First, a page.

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Seeking Advice: Investing Strategy for the Middle Years (35-50)
Old 04-05-2016, 09:45 AM   #1
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Seeking Advice: Investing Strategy for the Middle Years (35-50)

Looking for others advice and experience (wisdom) in selecting a smart allocation moving forward. What is the best way to invest with a 20+ horizon until I'll need to start pulling down. I've found I have a fairly high(er than average) risk tolerance, and I am at least 20 years out from my plan to FIRE, but I also would like to start transitioning my allocation in a way that I am not over exposed to a downturn or crash, should it happen within a decade of my goal (2035-2040 kind of time frame).

I've read a couple dozen investing books, and gathered a fairly high understanding of the long term history of equity markets. I've been saving 25% of everything I make towards retirement since I started working in my early 20s but until now money going in far outweighed the growth potential of the account. So I've been invested rather aggressively. To be fair, the overall return of the account is important from start to finish, but the risk of making mistakes later in the process rises, and I'm crossing into that territory soon where what I expect the account to make in a year will start to exceed what I'm putting in.

So I've reached about the quarter million mark, and I'm in my mid 30s... on pace with my desired plan, but taking things much more seriously now in terms of my allocation.

What are peoples thoughts about how to manage the account in this period of time. I hope to reach the 1 million mark in a decade... at least that is my ambition. Understanding, a lot of that will depend on the growth, which is not something you can chase, but is rather produced by an overall tide in the market. Looking to avoid the risk on both ends (giving up gain by playing it too safe vs. getting hit at the wrong time in a downturn while overexposed to risk)

I'm currently sitting at:
30% international index
30% S&P 500 index
30% small cap growth index
10% vanguard health care fund
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Old 04-05-2016, 10:30 AM   #2
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Sounds like you are already in a good spot in savings.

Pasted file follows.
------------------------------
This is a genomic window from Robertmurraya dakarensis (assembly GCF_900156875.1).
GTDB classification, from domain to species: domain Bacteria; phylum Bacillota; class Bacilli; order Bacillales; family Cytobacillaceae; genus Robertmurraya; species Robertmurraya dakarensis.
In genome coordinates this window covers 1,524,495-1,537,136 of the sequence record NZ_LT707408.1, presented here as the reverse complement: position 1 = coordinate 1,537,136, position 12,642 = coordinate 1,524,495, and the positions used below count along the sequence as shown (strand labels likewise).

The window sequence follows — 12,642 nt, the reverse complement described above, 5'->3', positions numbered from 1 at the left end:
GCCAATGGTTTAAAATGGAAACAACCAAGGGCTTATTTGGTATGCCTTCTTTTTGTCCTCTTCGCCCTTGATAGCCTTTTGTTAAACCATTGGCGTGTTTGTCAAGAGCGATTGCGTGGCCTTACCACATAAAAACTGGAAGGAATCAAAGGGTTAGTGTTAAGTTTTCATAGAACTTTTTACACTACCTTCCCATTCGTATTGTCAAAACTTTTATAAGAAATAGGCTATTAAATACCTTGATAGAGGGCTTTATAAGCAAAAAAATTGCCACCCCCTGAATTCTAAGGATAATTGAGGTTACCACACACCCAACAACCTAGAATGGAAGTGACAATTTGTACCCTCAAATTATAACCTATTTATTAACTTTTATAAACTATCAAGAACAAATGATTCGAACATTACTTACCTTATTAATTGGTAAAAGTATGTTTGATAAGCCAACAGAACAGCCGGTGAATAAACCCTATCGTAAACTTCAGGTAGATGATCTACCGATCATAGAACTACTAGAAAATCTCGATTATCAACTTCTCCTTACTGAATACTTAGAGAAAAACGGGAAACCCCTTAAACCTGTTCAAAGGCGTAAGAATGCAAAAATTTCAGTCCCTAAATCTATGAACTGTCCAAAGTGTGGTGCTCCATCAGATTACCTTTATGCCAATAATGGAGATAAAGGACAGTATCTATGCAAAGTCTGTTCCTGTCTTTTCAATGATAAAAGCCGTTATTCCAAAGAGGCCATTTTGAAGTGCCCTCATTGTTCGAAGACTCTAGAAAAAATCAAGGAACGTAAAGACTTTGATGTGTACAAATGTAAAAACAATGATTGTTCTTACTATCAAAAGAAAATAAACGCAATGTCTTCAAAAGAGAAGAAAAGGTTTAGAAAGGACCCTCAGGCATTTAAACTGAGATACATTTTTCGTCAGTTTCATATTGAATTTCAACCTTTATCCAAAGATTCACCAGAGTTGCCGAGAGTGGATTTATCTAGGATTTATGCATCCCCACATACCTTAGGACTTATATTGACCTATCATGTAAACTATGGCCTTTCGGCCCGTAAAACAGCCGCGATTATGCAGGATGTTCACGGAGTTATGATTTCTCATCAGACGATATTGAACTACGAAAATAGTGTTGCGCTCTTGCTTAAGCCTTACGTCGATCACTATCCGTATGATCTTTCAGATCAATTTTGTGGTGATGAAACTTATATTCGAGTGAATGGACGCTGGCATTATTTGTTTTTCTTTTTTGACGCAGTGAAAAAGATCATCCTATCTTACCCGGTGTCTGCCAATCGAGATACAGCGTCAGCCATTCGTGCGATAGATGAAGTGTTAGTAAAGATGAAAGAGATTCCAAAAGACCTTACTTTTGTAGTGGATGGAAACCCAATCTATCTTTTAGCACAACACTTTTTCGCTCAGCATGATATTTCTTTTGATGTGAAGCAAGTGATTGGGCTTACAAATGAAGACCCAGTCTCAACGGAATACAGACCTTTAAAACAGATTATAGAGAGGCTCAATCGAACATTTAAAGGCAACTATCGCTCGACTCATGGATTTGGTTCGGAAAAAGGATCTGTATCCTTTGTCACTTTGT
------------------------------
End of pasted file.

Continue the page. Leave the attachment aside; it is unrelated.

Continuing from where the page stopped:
Everyone has different risk tolerance and goals, so its up to you and your spouse to find your right path.

At 55, here was/is my approach - still in the accumulation phase.
- Saved like crazy in my 20's and then kids came along and saving dropped to minimum 401k contributions to keep the company match. My original goal was FIRE at 55, but we elected to send the kids to private school - it was an extravagance but was worth it for us.
- Started maxing out again after 50 and contributing to the 'catch up' limits.
- DW is not financially oriented, and when I do ask her about investing preferences once in awhile she wants to put everything under the mattress - but is content to leave it to me. (This is both a good and bad thing for us.)
- Fortunate enough to have a cash balance pension. I treat this as my 'bond' portion of the retirement portfolio.
- Everything else has been kept in stocks for 30 years. Borrowed some for a house just before the dot com bubble (lucky) and borrowed some for serious medical just after the housing bubble (karma). Did not sell on any of the downturns. Pretty happy at the moment - but miserable a few times along the ride.
- Most of the 401k is in S&P 500 for all 30 years. Put $30k each into Ex USA and small cap mutual a few years ago - these are my laggers. Sold a similar amount for Fidelity Value Fund that went nowhere and I dumped back into the S&P 500. Being a contrarian, have let all of my company matching stock ride (experts say this is risky - they are right). Its a utility that has to beaten the S&P500 over the past 1, 5, 10, 30 years. The capital appreciation is ridiculous, and I am keeping my fingers crossed for 4-5 more years to pick up the tax break.